I observe that in his dispatch relating to the first of these cases Mr. Bayard insists with much earnestness upon the fact that certain “prerogatives” of access to the territorial waters of the Dominion were specially reserved under the convention of 1818 to the fishermen of the United States, and that a vessel entering a Canadian harbor for any purpose coming within the terms of Article 1 of that convention has as [Page 517] much right to be in that harbor as she would have to be upon the high seas, and he proceeds to institute a comparison between the detention of the Everett Steele and the wrongful seizure of a vessel on the high seas upon the suspicion of being engaged in the slave trade, Mr. Bayard further calls attention to the special consideration to which, from the circumstances of their profession, the fishermen of the United States are, in his opinion, entitled, and he dwells upon the extent of injury which would result to them if they were debarred from the exercise of any of the rights assured to them by treaty or convention.

I observe that in Sir Julian Pauncefote’s letter inclosed in your dispatch it is stated that the secretary of state for foreign affairs wishes to urge upon the Dominion Government the great importance of issuing stringent instructions to its officials not to interfere with any of the privileges expressly reserved to United States fishermen under Article 1 of the convention of 1818.

I trust that the explanations which I have already been able to give in regard to the cases of these vessels will have satisfied you that the facts disclosed do not show any necessity for the issuing of instructions other than those already circulated to the local officials intrusted with the execution of the customs as fishery law.

There is certainly no desire on the part of my Government (nor, I believe, does the conduct of the local officials justify the assumption that such a desire exists) to curtail in any respect the privileges enjoyed by United States fishermen in Canadian waters. It can not on the other hand be contended that because these privileges exist, and are admitted by the Government of the Dominion, those who enjoy them are to be allowed immunity from the regulations to which all vessels resorting to Canadian waters are without exception subjected under the customs act of 1883 and the different statutes relating to the fisheries of the Dominion.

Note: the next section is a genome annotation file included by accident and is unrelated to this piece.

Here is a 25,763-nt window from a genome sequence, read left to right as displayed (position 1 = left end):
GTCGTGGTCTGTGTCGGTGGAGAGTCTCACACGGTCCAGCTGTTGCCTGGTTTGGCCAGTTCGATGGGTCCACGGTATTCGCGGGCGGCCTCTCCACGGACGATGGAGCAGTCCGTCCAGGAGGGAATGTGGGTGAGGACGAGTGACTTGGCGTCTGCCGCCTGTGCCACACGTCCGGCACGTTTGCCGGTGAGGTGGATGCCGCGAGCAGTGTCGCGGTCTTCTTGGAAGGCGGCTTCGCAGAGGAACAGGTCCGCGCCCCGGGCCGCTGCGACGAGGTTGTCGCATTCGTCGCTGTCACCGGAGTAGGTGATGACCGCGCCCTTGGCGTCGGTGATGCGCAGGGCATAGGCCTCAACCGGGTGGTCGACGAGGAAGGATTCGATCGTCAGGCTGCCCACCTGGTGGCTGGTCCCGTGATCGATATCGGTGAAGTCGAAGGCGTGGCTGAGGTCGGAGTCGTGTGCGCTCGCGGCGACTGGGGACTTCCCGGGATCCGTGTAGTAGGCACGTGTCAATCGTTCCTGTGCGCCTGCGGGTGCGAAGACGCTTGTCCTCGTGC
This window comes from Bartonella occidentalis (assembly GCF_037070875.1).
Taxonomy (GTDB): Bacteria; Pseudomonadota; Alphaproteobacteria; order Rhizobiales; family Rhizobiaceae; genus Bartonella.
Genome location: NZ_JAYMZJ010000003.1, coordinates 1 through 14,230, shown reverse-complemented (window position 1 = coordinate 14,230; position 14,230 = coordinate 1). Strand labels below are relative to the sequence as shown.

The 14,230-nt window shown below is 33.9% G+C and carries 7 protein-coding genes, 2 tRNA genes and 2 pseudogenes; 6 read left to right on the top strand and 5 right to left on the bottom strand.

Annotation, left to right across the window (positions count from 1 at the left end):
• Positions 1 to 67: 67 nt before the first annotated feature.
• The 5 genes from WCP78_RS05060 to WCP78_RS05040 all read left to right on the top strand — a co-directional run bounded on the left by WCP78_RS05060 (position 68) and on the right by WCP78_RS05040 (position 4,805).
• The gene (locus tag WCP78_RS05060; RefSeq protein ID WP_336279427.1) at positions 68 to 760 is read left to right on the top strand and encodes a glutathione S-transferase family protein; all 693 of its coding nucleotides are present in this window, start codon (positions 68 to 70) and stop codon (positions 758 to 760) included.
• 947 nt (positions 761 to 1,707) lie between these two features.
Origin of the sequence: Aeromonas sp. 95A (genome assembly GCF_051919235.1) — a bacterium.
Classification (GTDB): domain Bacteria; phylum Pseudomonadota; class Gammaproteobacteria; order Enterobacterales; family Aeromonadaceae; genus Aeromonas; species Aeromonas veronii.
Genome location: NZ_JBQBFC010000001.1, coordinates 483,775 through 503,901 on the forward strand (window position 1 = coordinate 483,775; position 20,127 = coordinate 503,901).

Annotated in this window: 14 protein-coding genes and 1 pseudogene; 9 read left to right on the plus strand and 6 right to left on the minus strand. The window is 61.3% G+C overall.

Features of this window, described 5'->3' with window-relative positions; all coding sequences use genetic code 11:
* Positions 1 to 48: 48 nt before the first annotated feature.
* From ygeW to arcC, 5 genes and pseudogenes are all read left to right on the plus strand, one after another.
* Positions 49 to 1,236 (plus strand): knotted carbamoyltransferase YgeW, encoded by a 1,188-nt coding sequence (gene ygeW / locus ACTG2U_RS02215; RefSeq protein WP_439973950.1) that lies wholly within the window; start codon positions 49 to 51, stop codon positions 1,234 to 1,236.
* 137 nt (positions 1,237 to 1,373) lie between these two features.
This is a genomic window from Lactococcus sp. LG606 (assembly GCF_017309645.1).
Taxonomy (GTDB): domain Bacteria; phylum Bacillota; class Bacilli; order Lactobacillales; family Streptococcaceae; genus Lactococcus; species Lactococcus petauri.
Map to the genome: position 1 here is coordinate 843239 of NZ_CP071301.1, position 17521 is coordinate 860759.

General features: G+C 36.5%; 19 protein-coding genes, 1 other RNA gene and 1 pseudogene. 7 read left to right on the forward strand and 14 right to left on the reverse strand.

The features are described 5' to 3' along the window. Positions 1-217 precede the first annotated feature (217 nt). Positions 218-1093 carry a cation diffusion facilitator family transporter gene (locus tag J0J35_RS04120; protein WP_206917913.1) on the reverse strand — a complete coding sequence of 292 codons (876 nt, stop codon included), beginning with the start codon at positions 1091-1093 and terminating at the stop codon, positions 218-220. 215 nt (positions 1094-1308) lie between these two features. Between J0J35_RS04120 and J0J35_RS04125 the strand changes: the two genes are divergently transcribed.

In both of the cases under consideration their was a clear and undoubted violation of the law, and the local officials would have been culpable if they had omitted to notice it. That there was no animus on their part or on that of the Canadian Government is, I think, clearly proved by the promptitude with which the circumstances were investigated and the readiness shown to overlook the offense, and to remit the penalty incurred, as soon as proof was forthcoming that the offense had been unintentionally committed. In support of this view I would draw your attention to the letter (see inclosure to my dispatch of 29th November) of Mr. Phelan, the consul-general of the United States at Halifax, who has expressed his own satisfaction at the action of the authorities in the case of the Pearl Nelson and who also refers to a communication received by him from the Department of State, in which it is stated that the conduct of the assistant commissioner of customs in dealing with two other cases of a somewhat similar complexion “shows a proper spirit.”

I have, etc.,